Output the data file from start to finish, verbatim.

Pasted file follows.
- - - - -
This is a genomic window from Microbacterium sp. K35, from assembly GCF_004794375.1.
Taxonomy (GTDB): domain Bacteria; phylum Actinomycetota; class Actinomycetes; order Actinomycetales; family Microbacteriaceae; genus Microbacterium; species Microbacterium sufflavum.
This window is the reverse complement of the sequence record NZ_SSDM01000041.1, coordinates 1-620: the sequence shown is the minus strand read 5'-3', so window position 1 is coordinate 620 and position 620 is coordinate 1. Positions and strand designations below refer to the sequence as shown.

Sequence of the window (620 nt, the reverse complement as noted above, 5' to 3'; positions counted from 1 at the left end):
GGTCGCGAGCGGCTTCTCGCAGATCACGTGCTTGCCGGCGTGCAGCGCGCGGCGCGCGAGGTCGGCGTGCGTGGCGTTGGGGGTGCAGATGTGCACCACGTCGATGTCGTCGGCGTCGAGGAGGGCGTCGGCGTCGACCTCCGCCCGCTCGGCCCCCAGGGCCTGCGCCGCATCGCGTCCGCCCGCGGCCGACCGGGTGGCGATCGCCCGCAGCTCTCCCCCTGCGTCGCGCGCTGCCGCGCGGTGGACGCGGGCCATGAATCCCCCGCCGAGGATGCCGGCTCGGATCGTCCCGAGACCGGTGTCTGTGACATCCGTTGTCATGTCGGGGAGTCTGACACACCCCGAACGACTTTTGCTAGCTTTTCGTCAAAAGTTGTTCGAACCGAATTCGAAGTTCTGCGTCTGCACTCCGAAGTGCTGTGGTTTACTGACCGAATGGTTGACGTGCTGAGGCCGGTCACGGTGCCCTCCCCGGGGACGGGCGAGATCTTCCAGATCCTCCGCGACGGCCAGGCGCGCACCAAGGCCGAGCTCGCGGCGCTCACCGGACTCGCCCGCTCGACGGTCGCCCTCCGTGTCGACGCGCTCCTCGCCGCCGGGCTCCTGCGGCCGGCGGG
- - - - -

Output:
This is a genomic window from Microbacterium sp. K35, from assembly GCF_004794375.1.
Taxonomy (GTDB): domain Bacteria; phylum Actinomycetota; class Actinomycetes; order Actinomycetales; family Microbacteriaceae; genus Microbacterium; species Microbacterium sufflavum.
This window is the reverse complement of the sequence record NZ_SSDM01000041.1, coordinates 1-620: the sequence shown is the minus strand read 5'-3', so window position 1 is coordinate 620 and position 620 is coordinate 1. Positions and strand designations below refer to the sequence as shown.

Sequence of the window (620 nt, the reverse complement as noted above, 5' to 3'; positions counted from 1 at the left end):
GGTCGCGAGCGGCTTCTCGCAGATCACGTGCTTGCCGGCGTGCAGCGCGCGGCGCGCGAGGTCGGCGTGCGTGGCGTTGGGGGTGCAGATGTGCACCACGTCGATGTCGTCGGCGTCGAGGAGGGCGTCGGCGTCGACCTCCGCCCGCTCGGCCCCCAGGGCCTGCGCCGCATCGCGTCCGCCCGCGGCCGACCGGGTGGCGATCGCCCGCAGCTCTCCCCCTGCGTCGCGCGCTGCCGCGCGGTGGACGCGGGCCATGAATCCCCCGCCGAGGATGCCGGCTCGGATCGTCCCGAGACCGGTGTCTGTGACATCCGTTGTCATGTCGGGGAGTCTGACACACCCCGAACGACTTTTGCTAGCTTTTCGTCAAAAGTTGTTCGAACCGAATTCGAAGTTCTGCGTCTGCACTCCGAAGTGCTGTGGTTTACTGACCGAATGGTTGACGTGCTGAGGCCGGTCACGGTGCCCTCCCCGGGGACGGGCGAGATCTTCCAGATCCTCCGCGACGGCCAGGCGCGCACCAAGGCCGAGCTCGCGGCGCTCACCGGACTCGCCCGCTCGACGGTCGCCCTCCGTGTCGACGCGCTCCTCGCCGCCGGGCTCCTGCGGCCGGCGGG